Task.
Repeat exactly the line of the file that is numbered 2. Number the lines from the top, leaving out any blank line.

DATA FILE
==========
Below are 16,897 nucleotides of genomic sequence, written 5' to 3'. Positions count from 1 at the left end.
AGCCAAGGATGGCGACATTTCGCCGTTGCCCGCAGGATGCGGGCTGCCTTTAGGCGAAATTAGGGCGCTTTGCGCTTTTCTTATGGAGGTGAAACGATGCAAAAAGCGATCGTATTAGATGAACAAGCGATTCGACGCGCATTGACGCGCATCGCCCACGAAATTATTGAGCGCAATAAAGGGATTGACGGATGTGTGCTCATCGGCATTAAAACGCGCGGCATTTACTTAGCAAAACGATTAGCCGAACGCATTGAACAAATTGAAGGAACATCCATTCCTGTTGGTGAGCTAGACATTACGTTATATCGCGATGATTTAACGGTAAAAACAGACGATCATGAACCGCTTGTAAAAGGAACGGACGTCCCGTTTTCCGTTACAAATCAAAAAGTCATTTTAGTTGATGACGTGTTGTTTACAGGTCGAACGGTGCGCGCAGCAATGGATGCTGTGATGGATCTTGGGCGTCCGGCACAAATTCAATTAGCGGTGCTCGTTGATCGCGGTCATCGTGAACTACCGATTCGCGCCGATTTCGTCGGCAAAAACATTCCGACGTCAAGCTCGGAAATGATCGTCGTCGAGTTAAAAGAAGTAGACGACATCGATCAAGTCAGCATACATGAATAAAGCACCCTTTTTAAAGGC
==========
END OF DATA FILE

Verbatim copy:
AGCCAAGGATGGCGACATTTCGCCGTTGCCCGCAGGATGCGGGCTGCCTTTAGGCGAAATTAGGGCGCTTTGCGCTTTTCTTATGGAGGTGAAACGATGCAAAAAGCGATCGTATTAGATGAACAAGCGATTCGACGCGCATTGACGCGCATCGCCCACGAAATTATTGAGCGCAATAAAGGGATTGACGGATGTGTGCTCATCGGCATTAAAACGCGCGGCATTTACTTAGCAAAACGATTAGCCGAACGCATTGAACAAATTGAAGGAACATCCATTCCTGTTGGTGAGCTAGACATTACGTTATATCGCGATGATTTAACGGTAAAAACAGACGATCATGAACCGCTTGTAAAAGGAACGGACGTCCCGTTTTCCGTTACAAATCAAAAAGTCATTTTAGTTGATGACGTGTTGTTTACAGGTCGAACGGTGCGCGCAGCAATGGATGCTGTGATGGATCTTGGGCGTCCGGCACAAATTCAATTAGCGGTGCTCGTTGATCGCGGTCATCGTGAACTACCGATTCGCGCCGATTTCGTCGGCAAAAACATTCCGACGTCAAGCTCGGAAATGATCGTCGTCGAGTTAAAAGAAGTAGACGACATCGATCAAGTCAGCATACATGAATAAAGCACCCTTTTTAAAGGC